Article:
Trickle to Flood

She reminded him of his grandmother, stoic and unwavering, if he didn’t know any better he’d have thought her to be a statue, motionless and cold with not much as a glint of life to be detected. As she perched herself in a worn dining room chair with the plastic that covered the padding beaten and oozing from years of poor treatment and being taken for granted, her chin near to the point of touching her seasoned upper chest in a gesture fit for a royal introduction to follow proper etiquette and respect to the dignified.

Her kingdom would be nothing more than the edge of her driveway next to a busy city thoroughfare. The staff made of rubber, green in color, 50 feet worth of green dictatorial control. He brazenly stared at the woman, studying, concentrating, curious and vulnerable. He had an overwhelming need to embrace her warmly with his arms and his lean body. He kept his distance though as this is what he always did in times such as these where he his mentality placed in check and overruled any emotional outreach no matter the amount of yearning that stems from deep in his conscience.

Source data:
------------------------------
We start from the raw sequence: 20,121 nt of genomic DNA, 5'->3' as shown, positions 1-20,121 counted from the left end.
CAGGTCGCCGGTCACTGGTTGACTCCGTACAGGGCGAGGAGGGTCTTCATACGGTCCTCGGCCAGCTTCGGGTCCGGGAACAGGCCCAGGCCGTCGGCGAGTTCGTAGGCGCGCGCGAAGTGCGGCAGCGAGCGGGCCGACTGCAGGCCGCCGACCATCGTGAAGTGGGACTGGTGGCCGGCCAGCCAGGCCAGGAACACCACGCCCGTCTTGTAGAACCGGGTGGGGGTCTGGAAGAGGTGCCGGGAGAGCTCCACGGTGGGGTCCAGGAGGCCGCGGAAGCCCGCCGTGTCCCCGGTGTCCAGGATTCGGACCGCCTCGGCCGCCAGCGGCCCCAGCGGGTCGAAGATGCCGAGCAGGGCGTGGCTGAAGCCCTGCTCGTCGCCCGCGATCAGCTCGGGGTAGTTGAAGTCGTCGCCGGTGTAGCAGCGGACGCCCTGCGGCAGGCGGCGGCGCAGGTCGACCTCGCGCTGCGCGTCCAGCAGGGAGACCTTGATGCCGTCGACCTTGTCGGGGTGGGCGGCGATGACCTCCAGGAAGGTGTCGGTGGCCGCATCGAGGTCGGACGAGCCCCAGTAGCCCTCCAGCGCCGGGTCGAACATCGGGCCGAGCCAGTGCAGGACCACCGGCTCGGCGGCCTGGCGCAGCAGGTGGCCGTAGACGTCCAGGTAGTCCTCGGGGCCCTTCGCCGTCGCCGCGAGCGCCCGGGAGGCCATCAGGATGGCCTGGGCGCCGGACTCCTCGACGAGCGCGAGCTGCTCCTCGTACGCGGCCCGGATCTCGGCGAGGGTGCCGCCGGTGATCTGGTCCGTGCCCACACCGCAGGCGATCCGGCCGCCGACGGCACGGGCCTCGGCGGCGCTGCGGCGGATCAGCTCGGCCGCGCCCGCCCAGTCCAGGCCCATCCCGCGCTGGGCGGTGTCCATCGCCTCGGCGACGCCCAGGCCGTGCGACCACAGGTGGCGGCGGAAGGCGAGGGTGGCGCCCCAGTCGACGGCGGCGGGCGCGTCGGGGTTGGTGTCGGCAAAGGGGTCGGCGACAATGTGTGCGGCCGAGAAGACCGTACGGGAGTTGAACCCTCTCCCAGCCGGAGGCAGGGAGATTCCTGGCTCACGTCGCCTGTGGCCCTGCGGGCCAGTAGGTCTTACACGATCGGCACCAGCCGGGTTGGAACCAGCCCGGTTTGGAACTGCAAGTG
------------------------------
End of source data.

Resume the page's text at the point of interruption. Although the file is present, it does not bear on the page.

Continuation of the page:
The patch of grass sprang out of the soil like an oasis in the middle of the Serengeti. Dry and foreboding, the dirt had anger and envy in its abruptly shifting breathe. Aside from the occasionally errant spray, the arid environment stays void of moisture. For the plush foliage which had thrived with all of the attention and care, it rose unkept and organic into the smothering sky. Only a square foot by a square foot, the grass blades conquered their surroundings from their ritualistic watering by the matriarchal statuesque maiden.

Still with a drooping head and an even lower sense of self-worth, she raised her head high and shifted in her seat. It was a man who appeared to be her husband. He was similar in age and race and walked with a heavy gate. They interacted, a few nods and then she went back to her grass patch and slinking posture. He would have to leave, but he knew he would be back soon.

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